The Structure of Power in Public Organizations
Frank J. Nice
This chapter is about three dimensions of organizational power: overt, covert, and latent. While the three forms of power exist in almost all organizations, it has been my experience that administrators are usually aware of overt power, sometimes aware of covert power, and rarely aware of latent power. My central point in this chapter is that administrators can improve their ability to manage organizations by being aware of the structural dimensions of power.
Power is an indisputable fact of life in public organizations. It is what people use to get what they want in organizations. Yet it is often misunderstood by public administrators. One reason for this is the failure to recognize the multiple realities of public organizations and of power.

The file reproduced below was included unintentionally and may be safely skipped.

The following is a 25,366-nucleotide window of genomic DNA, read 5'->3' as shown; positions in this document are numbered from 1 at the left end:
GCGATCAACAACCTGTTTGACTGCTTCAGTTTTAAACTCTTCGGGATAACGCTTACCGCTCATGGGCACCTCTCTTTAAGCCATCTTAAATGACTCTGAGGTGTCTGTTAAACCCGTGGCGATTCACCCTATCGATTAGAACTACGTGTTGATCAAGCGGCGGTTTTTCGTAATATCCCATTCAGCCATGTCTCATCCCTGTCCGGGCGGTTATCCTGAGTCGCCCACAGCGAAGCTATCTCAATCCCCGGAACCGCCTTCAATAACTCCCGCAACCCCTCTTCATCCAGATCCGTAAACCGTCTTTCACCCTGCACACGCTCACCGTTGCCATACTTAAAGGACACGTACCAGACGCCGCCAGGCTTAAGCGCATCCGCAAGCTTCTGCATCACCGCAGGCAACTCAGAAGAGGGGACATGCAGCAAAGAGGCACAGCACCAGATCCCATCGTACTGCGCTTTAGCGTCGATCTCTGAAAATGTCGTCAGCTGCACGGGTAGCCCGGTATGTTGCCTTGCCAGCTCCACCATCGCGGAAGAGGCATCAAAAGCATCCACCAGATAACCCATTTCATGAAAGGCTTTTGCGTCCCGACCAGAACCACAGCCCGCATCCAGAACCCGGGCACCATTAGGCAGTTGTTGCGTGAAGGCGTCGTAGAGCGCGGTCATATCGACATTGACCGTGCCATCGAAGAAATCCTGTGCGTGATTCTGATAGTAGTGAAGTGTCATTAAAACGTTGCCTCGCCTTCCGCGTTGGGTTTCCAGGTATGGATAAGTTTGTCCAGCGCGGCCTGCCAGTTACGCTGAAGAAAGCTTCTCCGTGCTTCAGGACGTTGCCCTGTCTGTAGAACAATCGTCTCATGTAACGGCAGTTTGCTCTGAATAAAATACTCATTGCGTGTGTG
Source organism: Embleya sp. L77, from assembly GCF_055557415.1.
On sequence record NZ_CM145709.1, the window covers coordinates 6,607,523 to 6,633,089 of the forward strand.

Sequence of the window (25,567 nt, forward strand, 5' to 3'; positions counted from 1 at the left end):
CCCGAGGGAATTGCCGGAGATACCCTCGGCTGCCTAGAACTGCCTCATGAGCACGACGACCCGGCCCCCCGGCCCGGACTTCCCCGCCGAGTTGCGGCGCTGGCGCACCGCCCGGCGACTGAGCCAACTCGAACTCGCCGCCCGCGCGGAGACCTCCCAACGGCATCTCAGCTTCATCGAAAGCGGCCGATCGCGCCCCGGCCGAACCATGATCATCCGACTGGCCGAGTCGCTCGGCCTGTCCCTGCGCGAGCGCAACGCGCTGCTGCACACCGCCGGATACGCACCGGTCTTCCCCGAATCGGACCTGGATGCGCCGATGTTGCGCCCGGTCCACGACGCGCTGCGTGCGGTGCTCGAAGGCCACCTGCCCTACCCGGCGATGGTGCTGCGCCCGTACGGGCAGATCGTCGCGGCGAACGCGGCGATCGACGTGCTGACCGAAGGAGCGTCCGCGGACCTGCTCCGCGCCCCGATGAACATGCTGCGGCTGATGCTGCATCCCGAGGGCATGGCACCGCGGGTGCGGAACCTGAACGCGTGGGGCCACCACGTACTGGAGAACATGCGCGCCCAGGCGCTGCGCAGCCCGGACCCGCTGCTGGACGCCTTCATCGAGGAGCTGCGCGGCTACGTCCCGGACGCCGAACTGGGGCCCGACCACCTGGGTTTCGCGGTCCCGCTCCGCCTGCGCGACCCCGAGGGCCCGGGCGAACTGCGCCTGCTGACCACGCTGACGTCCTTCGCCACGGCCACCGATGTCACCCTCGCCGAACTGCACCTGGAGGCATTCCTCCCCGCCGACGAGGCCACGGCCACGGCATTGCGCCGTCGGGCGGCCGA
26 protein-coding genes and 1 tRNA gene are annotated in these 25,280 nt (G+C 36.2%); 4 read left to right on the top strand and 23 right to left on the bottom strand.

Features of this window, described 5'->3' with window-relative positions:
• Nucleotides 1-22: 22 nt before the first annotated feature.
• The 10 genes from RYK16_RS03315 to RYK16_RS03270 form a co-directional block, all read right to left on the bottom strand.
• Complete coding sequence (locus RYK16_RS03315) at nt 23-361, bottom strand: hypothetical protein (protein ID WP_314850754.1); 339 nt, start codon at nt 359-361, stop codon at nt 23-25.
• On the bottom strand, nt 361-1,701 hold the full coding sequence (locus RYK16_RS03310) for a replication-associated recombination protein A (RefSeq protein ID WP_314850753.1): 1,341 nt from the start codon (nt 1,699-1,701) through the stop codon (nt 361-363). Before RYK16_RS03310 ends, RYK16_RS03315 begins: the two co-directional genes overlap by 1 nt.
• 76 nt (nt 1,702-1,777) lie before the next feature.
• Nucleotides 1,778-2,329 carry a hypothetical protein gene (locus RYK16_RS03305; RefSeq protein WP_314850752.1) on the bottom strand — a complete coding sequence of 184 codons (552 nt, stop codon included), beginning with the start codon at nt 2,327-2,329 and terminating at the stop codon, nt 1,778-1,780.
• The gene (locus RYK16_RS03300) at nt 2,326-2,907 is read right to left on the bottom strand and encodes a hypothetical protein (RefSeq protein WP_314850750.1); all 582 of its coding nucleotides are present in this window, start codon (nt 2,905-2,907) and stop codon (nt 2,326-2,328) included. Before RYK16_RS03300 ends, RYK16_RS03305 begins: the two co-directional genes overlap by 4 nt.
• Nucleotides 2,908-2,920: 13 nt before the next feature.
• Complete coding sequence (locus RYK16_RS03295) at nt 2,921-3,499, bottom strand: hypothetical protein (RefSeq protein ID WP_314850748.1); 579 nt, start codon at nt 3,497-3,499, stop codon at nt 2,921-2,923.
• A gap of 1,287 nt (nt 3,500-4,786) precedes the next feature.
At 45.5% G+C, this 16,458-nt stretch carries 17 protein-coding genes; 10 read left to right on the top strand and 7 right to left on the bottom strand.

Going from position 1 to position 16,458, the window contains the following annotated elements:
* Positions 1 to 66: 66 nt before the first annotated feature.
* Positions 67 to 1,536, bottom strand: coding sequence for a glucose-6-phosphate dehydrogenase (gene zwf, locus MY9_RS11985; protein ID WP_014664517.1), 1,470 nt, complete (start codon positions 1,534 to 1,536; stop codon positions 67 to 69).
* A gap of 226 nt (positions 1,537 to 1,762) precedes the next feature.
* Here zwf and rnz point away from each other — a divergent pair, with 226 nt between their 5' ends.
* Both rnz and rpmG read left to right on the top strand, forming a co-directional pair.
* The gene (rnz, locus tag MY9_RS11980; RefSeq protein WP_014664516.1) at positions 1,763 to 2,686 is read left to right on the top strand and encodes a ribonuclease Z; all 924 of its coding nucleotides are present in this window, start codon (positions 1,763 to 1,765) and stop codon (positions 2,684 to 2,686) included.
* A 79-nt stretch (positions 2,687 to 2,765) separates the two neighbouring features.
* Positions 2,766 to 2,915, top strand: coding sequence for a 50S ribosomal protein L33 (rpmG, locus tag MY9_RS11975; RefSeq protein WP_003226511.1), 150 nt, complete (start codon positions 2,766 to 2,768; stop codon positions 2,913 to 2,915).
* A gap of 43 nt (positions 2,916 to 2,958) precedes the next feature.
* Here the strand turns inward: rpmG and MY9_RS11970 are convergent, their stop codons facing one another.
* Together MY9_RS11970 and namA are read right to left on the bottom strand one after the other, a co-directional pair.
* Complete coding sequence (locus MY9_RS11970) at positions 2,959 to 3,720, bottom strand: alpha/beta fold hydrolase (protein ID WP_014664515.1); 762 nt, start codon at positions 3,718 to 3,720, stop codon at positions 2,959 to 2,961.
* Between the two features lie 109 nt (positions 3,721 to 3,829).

Public organizations can be understood in many ways: as problem-solving instruments, as sociotechnical systems, and as reward mechanisms. But they are also political structures ( Boleman & Deal, 1984). They are made up of coalitions that compete among each other for material resources and influence. The coalitions are composed of people and groups who share common interests, and those coalitions will act to protect and advance their interest ( Zaleznik, 1970).
Power has been defined in various ways. In its common language meaning, power can refer to the ability to perform effectively, the ability to exercise control, or the exertion of force. It can mean making decisions that affect other people ( Bachrach & Baratz, 1962). Power is also a measure of the extent to which one person can get another to do something that he or she would not do otherwise ( Dahl, 1957).
Individuals, groups, organizations, and societies can wield power. Power gives the user the ability to influence others' beliefs, emotions, values, and behaviors